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“We are all now connected by the Internet, like neurons in a giant brain.”

—Stephen Hawking

“We don’t heal in isolation, but in community.”

—S. Kelley Harrell


The Internet has the power to connect families with rare diseases to one another; to serve as a bridge across oceans when families may feel as isolated as an island surrounded by a sea of uncertainty. The support organizations and resources available online provide a sense of hope, community, and togetherness that is often lacking for families when initially faced with a rare disorder diagnosis. The speed with which new gene-syndrome associations are discovered is only matched by the speed in which a new support organization for that condition is formed. Therefore, this chapter will review some of the available Internet resources for genetic syndromes available today, with the caveat that these resources are a mere glimpse of what is currently available.


In the late 1970s and early 1980s, patients and families living with rare diseases felt alone and forgotten. Little was being done to study these diseases or develop treatments. Leaders of several rare disease patient organizations formed an ad hoc coalition to focus attention on this problem. That coalition became the National Organization for Rare Disorders (NORD) and was instrumental in the Orphan Drug Act of 1983, which created financial incentives for the development of treatments for rare diseases (NORD Web site:

By the mid-to-late 1980s and 1990s, disorder-specific and general advocacy groups were becoming key components of the genetics network. These organizations engendered partnerships among patients, families, and healthcare providers that facilitated communication and enabled more rapid dissemination of information and pathways to research. These groups continue to provide powerful resources that pediatricians can offer to their patients while still providing the foundation for which they receive their primary care. Joan Weiss, founder of the Alliance for Genetic Support Groups, believed that “those working within the walls of the pediatric clinic are in a crucial place to address the comprehensive needs of families with genetic disorders and to identify the role of the genetic support group in a treatment plan.”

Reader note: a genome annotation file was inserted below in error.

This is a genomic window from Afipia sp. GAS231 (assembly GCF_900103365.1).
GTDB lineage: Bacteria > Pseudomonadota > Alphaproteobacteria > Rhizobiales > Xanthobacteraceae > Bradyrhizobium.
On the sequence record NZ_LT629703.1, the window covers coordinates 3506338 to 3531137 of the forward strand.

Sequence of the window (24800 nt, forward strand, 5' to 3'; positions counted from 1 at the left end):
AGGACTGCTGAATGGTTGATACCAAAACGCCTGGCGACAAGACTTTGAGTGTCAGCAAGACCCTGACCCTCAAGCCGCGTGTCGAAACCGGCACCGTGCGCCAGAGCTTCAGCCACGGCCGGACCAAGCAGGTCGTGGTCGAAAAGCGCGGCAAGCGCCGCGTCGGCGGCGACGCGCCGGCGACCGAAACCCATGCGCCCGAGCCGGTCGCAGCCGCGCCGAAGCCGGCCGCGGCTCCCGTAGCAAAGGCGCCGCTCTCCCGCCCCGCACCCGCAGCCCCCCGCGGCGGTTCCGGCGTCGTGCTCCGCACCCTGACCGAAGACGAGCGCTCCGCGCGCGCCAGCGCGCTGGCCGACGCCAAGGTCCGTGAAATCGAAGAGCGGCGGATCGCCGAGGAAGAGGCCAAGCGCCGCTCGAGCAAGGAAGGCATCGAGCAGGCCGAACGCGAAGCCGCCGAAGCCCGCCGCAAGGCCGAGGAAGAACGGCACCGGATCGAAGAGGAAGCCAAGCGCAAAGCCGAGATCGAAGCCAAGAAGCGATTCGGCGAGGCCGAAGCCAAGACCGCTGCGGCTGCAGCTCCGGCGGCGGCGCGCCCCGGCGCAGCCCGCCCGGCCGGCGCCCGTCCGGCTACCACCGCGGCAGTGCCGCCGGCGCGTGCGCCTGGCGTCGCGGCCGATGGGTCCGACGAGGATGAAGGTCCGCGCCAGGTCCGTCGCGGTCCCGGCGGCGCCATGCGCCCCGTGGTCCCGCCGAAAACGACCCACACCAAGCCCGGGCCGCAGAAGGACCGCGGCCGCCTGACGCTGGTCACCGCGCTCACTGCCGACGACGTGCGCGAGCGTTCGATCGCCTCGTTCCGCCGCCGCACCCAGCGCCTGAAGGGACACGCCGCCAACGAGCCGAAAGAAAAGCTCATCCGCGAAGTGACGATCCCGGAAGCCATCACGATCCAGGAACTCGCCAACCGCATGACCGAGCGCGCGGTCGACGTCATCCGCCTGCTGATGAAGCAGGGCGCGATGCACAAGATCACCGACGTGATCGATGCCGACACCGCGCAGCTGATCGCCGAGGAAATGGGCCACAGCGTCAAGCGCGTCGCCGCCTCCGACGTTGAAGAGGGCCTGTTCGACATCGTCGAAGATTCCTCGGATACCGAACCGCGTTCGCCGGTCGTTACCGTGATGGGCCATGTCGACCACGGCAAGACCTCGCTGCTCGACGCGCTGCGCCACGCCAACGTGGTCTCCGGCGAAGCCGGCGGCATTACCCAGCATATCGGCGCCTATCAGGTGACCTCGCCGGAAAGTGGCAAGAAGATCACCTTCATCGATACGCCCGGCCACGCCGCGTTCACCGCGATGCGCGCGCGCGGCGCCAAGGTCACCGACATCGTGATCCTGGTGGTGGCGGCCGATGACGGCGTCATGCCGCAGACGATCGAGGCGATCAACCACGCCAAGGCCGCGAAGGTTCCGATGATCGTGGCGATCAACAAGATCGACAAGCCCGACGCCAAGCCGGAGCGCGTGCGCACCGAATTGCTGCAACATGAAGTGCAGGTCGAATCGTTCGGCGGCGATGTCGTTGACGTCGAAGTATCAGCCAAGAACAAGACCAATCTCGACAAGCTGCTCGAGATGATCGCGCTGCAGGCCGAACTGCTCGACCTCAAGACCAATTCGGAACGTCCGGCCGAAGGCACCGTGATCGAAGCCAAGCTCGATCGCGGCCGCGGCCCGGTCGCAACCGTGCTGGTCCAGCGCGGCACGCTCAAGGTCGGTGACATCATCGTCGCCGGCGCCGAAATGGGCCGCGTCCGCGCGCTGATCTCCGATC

The growth of genetic support groups and resources for genetic conditions prospered with the parallel growth of the Internet in the late 1990s and 2000s. One example of the benefit of this unexpected union was the launch, partly in response to advocacy from NORD and others in the patient community, of a new Web site by the National Institutes of Health (NIH) that provided an overview of current clinical research trials available to patients with various genetic and rare disorders ( This repository and the information gleaned from it often serve as a beacon of hope for families affected by rare disorders where disease management and treatment, in the typical sense of ...

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